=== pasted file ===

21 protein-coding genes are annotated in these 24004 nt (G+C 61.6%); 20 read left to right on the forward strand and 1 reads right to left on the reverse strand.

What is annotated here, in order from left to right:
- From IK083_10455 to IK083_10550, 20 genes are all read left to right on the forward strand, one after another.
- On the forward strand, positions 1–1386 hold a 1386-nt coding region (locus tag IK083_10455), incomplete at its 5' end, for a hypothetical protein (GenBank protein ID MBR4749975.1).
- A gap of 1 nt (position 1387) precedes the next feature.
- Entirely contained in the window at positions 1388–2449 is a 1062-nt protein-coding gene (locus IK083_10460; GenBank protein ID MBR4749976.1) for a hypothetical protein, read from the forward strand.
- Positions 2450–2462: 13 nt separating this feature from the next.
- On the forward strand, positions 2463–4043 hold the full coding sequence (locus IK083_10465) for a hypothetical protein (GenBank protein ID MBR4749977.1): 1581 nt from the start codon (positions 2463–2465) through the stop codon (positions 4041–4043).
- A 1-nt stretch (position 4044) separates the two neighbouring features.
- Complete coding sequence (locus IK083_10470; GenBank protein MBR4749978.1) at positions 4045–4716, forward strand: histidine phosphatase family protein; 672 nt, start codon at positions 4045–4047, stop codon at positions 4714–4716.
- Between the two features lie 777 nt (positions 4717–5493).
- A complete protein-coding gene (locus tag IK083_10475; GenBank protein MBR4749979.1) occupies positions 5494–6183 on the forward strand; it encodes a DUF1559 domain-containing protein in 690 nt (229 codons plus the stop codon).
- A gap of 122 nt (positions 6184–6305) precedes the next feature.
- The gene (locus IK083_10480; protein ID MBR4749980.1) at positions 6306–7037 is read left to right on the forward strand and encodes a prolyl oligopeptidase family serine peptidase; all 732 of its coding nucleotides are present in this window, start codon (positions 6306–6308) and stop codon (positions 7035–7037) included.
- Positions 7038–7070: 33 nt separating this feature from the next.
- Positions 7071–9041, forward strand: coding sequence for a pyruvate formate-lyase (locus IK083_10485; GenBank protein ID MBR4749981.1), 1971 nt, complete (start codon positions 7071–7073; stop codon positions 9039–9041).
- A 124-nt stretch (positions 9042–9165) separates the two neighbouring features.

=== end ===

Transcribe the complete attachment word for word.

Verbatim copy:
21 protein-coding genes are annotated in these 24004 nt (G+C 61.6%); 20 read left to right on the forward strand and 1 reads right to left on the reverse strand.

What is annotated here, in order from left to right:
- From IK083_10455 to IK083_10550, 20 genes are all read left to right on the forward strand, one after another.
- On the forward strand, positions 1–1386 hold a 1386-nt coding region (locus tag IK083_10455), incomplete at its 5' end, for a hypothetical protein (GenBank protein ID MBR4749975.1).
- A gap of 1 nt (position 1387) precedes the next feature.
- Entirely contained in the window at positions 1388–2449 is a 1062-nt protein-coding gene (locus IK083_10460; GenBank protein ID MBR4749976.1) for a hypothetical protein, read from the forward strand.
- Positions 2450–2462: 13 nt separating this feature from the next.
- On the forward strand, positions 2463–4043 hold the full coding sequence (locus IK083_10465) for a hypothetical protein (GenBank protein ID MBR4749977.1): 1581 nt from the start codon (positions 2463–2465) through the stop codon (positions 4041–4043).
- A 1-nt stretch (position 4044) separates the two neighbouring features.
- Complete coding sequence (locus IK083_10470; GenBank protein MBR4749978.1) at positions 4045–4716, forward strand: histidine phosphatase family protein; 672 nt, start codon at positions 4045–4047, stop codon at positions 4714–4716.
- Between the two features lie 777 nt (positions 4717–5493).
- A complete protein-coding gene (locus tag IK083_10475; GenBank protein MBR4749979.1) occupies positions 5494–6183 on the forward strand; it encodes a DUF1559 domain-containing protein in 690 nt (229 codons plus the stop codon).
- A gap of 122 nt (positions 6184–6305) precedes the next feature.
- The gene (locus IK083_10480; protein ID MBR4749980.1) at positions 6306–7037 is read left to right on the forward strand and encodes a prolyl oligopeptidase family serine peptidase; all 732 of its coding nucleotides are present in this window, start codon (positions 6306–6308) and stop codon (positions 7035–7037) included.
- Positions 7038–7070: 33 nt separating this feature from the next.
- Positions 7071–9041, forward strand: coding sequence for a pyruvate formate-lyase (locus IK083_10485; GenBank protein ID MBR4749981.1), 1971 nt, complete (start codon positions 7071–7073; stop codon positions 9039–9041).
- A 124-nt stretch (positions 9042–9165) separates the two neighbouring features.